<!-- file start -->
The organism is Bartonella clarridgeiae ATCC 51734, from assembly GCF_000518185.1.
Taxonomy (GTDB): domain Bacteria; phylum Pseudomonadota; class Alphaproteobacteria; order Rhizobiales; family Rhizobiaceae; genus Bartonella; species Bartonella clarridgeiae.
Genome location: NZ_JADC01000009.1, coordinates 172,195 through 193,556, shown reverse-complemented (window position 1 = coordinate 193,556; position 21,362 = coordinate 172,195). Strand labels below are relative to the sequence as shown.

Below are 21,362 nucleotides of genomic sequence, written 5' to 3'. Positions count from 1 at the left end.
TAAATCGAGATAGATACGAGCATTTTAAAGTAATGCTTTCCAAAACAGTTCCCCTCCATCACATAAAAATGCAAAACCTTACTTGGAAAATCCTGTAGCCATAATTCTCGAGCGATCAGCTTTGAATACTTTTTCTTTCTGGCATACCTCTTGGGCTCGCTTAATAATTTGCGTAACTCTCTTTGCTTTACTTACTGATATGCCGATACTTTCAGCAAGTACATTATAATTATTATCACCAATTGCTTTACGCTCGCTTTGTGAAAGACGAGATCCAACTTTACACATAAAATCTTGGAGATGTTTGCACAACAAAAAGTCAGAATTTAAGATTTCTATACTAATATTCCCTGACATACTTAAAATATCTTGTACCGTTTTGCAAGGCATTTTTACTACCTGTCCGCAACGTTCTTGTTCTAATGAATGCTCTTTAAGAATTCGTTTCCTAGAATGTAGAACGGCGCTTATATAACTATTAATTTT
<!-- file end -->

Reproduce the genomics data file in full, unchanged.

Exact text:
The organism is Bartonella clarridgeiae ATCC 51734, from assembly GCF_000518185.1.
Taxonomy (GTDB): domain Bacteria; phylum Pseudomonadota; class Alphaproteobacteria; order Rhizobiales; family Rhizobiaceae; genus Bartonella; species Bartonella clarridgeiae.
Genome location: NZ_JADC01000009.1, coordinates 172,195 through 193,556, shown reverse-complemented (window position 1 = coordinate 193,556; position 21,362 = coordinate 172,195). Strand labels below are relative to the sequence as shown.

Below are 21,362 nucleotides of genomic sequence, written 5' to 3'. Positions count from 1 at the left end.
TAAATCGAGATAGATACGAGCATTTTAAAGTAATGCTTTCCAAAACAGTTCCCCTCCATCACATAAAAATGCAAAACCTTACTTGGAAAATCCTGTAGCCATAATTCTCGAGCGATCAGCTTTGAATACTTTTTCTTTCTGGCATACCTCTTGGGCTCGCTTAATAATTTGCGTAACTCTCTTTGCTTTACTTACTGATATGCCGATACTTTCAGCAAGTACATTATAATTATTATCACCAATTGCTTTACGCTCGCTTTGTGAAAGACGAGATCCAACTTTACACATAAAATCTTGGAGATGTTTGCACAACAAAAAGTCAGAATTTAAGATTTCTATACTAATATTCCCTGACATACTTAAAATATCTTGTACCGTTTTGCAAGGCATTTTTACTACCTGTCCGCAACGTTCTTGTTCTAATGAATGCTCTTTAAGAATTCGTTTCCTAGAATGTAGAACGGCGCTTATATAACTATTAATTTT